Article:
Now, because the measure was successfully attached to the 2019 Justice Department bill by Joyce, it is the Ohio congressman's name -- and not Rohrabacher's -- that will likely appear at the top of congressional sign-on letters about it, probably making it more likely that fellow GOP members will more seriously consider supporting its extension....
Separately during the Appropriations Committee's markup of the Commerce, Justice Science spending bill, Rep. Andy Harris (R-MD), an opponent of legalization, successfully offered an amendment urging the U.S. Drug Enforcement Administration to quickly process pending applications to cultivate marijuana to be used in scientific research.
May 17, 2018 in Campaigns, elections and public officials concerning reforms, Federal Marijuana Laws, Policies and Practices, Medical Marijuana State Laws and Reforms, Who decides | Permalink | Comments (0)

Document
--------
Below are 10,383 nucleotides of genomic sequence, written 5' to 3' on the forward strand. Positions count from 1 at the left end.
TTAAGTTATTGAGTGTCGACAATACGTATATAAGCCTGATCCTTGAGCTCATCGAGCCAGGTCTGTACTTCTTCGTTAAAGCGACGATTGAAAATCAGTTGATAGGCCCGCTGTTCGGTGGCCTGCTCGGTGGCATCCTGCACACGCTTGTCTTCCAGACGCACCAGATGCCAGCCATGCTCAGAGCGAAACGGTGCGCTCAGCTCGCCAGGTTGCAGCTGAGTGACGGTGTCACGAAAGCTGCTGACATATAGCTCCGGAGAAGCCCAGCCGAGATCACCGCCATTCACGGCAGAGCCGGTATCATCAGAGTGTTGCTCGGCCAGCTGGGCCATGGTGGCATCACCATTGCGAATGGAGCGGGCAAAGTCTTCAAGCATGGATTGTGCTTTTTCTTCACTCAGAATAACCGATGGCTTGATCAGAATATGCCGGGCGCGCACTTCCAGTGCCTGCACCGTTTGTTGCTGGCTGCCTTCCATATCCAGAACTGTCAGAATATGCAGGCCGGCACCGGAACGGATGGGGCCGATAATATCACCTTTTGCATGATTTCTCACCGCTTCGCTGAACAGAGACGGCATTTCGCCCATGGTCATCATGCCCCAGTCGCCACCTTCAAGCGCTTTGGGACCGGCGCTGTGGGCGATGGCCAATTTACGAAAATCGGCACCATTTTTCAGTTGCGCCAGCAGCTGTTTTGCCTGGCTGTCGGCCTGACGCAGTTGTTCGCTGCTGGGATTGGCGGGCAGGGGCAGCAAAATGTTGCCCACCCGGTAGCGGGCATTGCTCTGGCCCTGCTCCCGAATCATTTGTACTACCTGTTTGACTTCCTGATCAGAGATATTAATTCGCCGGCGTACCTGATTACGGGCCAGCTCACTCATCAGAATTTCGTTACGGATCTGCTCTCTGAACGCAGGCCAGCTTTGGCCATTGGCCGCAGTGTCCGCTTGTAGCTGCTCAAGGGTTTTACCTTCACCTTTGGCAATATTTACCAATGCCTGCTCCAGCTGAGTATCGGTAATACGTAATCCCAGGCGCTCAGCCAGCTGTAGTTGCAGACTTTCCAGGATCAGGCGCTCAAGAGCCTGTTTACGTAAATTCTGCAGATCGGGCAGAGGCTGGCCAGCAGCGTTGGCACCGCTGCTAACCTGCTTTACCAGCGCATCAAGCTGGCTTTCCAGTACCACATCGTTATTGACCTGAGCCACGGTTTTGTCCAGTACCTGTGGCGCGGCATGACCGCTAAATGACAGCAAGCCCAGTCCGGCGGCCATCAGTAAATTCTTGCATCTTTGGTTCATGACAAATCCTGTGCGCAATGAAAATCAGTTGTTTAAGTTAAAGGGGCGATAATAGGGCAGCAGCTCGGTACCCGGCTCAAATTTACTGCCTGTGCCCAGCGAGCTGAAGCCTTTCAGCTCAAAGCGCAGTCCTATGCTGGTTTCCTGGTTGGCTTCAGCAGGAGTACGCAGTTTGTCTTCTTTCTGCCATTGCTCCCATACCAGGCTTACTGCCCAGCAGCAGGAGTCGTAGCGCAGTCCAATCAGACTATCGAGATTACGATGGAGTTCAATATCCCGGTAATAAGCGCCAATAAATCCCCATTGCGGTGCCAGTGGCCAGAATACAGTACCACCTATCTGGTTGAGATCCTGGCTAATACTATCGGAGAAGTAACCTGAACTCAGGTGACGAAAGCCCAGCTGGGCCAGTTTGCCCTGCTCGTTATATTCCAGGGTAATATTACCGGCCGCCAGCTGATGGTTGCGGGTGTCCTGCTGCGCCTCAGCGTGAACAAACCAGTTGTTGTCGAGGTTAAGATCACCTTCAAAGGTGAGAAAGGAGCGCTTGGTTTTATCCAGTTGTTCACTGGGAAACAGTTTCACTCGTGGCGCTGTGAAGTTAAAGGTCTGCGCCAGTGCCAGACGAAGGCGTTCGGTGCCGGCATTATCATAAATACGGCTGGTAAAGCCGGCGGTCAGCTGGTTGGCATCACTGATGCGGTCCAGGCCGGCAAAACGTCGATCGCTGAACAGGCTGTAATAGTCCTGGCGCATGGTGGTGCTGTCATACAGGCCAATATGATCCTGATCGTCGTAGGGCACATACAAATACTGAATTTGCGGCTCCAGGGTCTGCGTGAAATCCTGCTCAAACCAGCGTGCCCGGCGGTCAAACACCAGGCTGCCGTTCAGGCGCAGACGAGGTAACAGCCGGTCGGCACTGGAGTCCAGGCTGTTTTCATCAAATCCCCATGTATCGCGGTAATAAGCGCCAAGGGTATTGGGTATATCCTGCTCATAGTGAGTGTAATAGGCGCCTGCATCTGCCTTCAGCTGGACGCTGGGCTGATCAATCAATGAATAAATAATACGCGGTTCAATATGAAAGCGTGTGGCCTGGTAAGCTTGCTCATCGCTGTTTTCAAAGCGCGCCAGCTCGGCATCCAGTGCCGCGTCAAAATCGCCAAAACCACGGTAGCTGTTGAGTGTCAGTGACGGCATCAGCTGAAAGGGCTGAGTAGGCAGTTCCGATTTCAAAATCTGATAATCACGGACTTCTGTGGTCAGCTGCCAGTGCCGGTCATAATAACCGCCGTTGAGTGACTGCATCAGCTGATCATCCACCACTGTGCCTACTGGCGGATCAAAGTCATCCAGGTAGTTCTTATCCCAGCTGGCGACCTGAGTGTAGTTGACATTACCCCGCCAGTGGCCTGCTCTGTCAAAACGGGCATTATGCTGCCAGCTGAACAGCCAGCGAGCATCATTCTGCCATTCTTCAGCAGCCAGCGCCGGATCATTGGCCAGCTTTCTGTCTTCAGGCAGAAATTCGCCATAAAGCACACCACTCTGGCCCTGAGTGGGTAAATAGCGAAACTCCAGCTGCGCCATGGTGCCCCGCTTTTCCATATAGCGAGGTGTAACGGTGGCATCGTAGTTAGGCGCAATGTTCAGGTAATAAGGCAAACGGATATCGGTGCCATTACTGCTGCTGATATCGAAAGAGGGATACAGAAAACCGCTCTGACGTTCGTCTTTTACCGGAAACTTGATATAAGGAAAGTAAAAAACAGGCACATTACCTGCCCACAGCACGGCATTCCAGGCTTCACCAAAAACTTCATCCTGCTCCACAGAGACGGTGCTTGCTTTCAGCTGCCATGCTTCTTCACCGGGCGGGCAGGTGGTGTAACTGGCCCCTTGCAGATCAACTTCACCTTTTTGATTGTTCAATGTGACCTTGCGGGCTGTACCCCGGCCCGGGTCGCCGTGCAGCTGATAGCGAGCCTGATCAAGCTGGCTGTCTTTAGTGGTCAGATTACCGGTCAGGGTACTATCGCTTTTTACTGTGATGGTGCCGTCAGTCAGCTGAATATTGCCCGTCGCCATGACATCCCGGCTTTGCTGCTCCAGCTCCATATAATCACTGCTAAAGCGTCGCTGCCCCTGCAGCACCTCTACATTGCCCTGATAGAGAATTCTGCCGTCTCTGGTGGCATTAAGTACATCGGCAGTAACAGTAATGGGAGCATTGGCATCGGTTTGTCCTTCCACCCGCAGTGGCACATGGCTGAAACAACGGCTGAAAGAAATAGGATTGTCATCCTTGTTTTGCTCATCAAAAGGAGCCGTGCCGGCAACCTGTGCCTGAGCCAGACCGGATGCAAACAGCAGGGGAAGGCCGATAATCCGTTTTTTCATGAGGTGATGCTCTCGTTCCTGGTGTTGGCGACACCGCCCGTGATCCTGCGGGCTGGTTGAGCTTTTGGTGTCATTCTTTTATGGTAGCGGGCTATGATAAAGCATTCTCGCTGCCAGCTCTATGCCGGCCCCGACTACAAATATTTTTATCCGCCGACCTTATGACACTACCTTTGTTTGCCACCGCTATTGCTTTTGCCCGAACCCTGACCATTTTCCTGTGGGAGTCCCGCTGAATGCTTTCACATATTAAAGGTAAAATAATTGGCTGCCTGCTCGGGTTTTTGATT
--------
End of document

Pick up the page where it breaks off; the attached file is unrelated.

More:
Wednesday, May 16, 2018
The title of this post is the title of this notable new report released yesterday by New York City Comptroller Scott M. Stringer. Here is how it gets started:
In just the past six years, voters in eight states and the District of Columbia have passed ballot measures to legalize the adult use of marijuana. At least seven more states may follow suit this fall. In total, over half of states have legalized marijuana for medical purposes since California first did so in 1996. This dramatic change in public attitudes is reflective of changes as measured by survey data, with 61% of Americans now supporting lifting the ban on marijuana. More than just a change in attitudes toward marijuana itself, the growing movement for legalization also acknowledges the immeasurable harm done by the criminalization of marijuana use, especially among communities of color.